Eddie Murphy is still smarting from David Spade’s joke on ‘Saturday Night Live’


Eddie Murphy reflects on some of the “cheap shots” he believes he has made over the years.

The Oscar-nominated actor and comedian, whose new film, “Beverly Hills Cop: Axel F,” hits Netflix next week, was asked in an interview with the New York Times if he feels he has received unfair treatment from the press and his peers over the years.

“In the old days, they used to be unforgiving to me and a lot of them were racist comments,” Murphy said.

After mentioning that “it was a whole different world” when he was coming up in the ’80s, Murphy brought up an example “when David Spade said that shit about my career on ‘SNL.’”

The segment in question, from a December 1995 episode in which Spade reviewed the year during “Hollywood Minute,” included a photo of Murphy on which Spade commented: “Look, kids, it’s a shooting star. Make a wish.” Murphy told the Times that the joke came about after his film, “Vampire in Brooklyn,” flopped at the box office.

“It was like, ‘Hey, it’s internal! I’m part of the family, and you’re screwing me like this? It hurt my feelings like that,” Murphy said.

He rose to stardom on “SNL” as part of the main cast between 1980 and 1984, and is often cited as the reason the show was at one point saved from going off the air.

“The producers thought it was OK to say that. None of the people who have been on that show have ever heard anyone make jokes about anyone’s race. Most people who come off that show don’t go on and have amazing careers. It was a personal thing,” Murphy later added. “It was like, ‘How could you do that?’ My race? Really? A joke about my race? So I thought it was a low blow. And I thought it was kind of racist.”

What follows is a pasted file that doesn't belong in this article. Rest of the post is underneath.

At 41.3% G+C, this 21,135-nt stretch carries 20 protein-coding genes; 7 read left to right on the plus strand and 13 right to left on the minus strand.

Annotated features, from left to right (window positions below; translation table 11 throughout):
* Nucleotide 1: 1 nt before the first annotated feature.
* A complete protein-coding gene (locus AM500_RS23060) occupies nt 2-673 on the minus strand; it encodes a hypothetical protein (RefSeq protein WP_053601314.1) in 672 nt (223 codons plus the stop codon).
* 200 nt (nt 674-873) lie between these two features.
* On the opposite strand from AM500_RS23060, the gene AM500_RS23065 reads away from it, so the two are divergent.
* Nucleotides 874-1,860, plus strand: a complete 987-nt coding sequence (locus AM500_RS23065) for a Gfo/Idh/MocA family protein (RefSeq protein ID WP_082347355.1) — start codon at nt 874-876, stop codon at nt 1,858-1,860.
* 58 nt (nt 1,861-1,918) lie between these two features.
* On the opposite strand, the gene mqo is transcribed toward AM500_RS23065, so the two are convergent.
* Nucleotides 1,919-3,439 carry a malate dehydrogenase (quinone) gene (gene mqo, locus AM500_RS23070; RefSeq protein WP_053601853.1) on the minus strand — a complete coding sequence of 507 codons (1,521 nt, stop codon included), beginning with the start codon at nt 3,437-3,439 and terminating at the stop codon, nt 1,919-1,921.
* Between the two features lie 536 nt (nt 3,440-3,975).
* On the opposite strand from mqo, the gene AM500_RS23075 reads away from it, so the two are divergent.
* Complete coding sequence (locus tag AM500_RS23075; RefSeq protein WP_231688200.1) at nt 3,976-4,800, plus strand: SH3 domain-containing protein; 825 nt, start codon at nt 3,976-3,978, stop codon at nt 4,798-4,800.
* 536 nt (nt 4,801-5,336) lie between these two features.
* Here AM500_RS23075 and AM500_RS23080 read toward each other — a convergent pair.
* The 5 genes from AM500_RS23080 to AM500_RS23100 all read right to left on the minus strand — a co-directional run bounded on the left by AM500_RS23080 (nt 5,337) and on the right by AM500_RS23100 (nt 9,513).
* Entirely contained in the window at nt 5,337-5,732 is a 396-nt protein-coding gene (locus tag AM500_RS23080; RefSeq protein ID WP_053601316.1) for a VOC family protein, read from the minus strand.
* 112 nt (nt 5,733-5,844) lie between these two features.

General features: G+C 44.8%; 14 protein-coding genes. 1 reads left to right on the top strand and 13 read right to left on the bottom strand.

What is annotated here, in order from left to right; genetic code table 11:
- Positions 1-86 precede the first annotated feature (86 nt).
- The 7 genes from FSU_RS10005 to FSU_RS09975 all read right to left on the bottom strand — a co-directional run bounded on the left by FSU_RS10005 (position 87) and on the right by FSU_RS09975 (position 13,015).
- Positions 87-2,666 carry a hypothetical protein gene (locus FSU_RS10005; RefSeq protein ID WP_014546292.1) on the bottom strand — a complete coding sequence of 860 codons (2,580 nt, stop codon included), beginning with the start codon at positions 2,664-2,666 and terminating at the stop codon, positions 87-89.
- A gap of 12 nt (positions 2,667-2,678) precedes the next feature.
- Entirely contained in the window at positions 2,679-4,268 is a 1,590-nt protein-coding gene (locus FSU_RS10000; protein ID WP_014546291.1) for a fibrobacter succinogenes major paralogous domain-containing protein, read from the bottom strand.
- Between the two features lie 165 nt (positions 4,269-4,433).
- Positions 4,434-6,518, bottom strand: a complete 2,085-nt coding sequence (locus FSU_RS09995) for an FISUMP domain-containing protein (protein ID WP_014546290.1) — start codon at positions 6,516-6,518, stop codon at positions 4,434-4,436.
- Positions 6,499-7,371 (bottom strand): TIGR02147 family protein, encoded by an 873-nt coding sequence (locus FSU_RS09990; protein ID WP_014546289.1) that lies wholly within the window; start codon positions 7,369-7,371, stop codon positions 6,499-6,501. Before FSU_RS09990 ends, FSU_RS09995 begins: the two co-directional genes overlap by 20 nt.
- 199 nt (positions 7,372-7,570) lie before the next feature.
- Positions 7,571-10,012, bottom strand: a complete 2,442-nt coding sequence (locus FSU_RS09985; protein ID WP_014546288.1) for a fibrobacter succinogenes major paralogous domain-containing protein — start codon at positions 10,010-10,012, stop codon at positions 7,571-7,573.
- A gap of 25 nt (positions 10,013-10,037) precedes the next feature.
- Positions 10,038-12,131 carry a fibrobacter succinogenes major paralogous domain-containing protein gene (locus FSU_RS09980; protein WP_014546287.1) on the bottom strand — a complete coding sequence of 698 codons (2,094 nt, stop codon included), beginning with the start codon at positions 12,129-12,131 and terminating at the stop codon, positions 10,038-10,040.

Spade later wrote about receiving a phone call from an angry Murphy after the incident and feeling terrible about his “stupid joke.”

“I’ve come to understand Eddie’s point of view on this one,” Spade wrote. “Everyone in show business wants people to like them. That’s how you get fans. But when you get criticized in a sketch or on the Internet or wherever, that shit builds up. And it can build up fast.”

Murphy has stayed away from the NBC sketch show over the years, although he briefly appeared on the “SNL” 40th anniversary special in 2015 and returned as host to much fanfare in 2019.

“In the long run, it’s all good, it all worked out great. I get along with David Spade, I get along with Lorne Michaels. I’m back on SNL,” Murphy said this week. “It’s all love… but I got a couple of low blows!”

Leave a Comment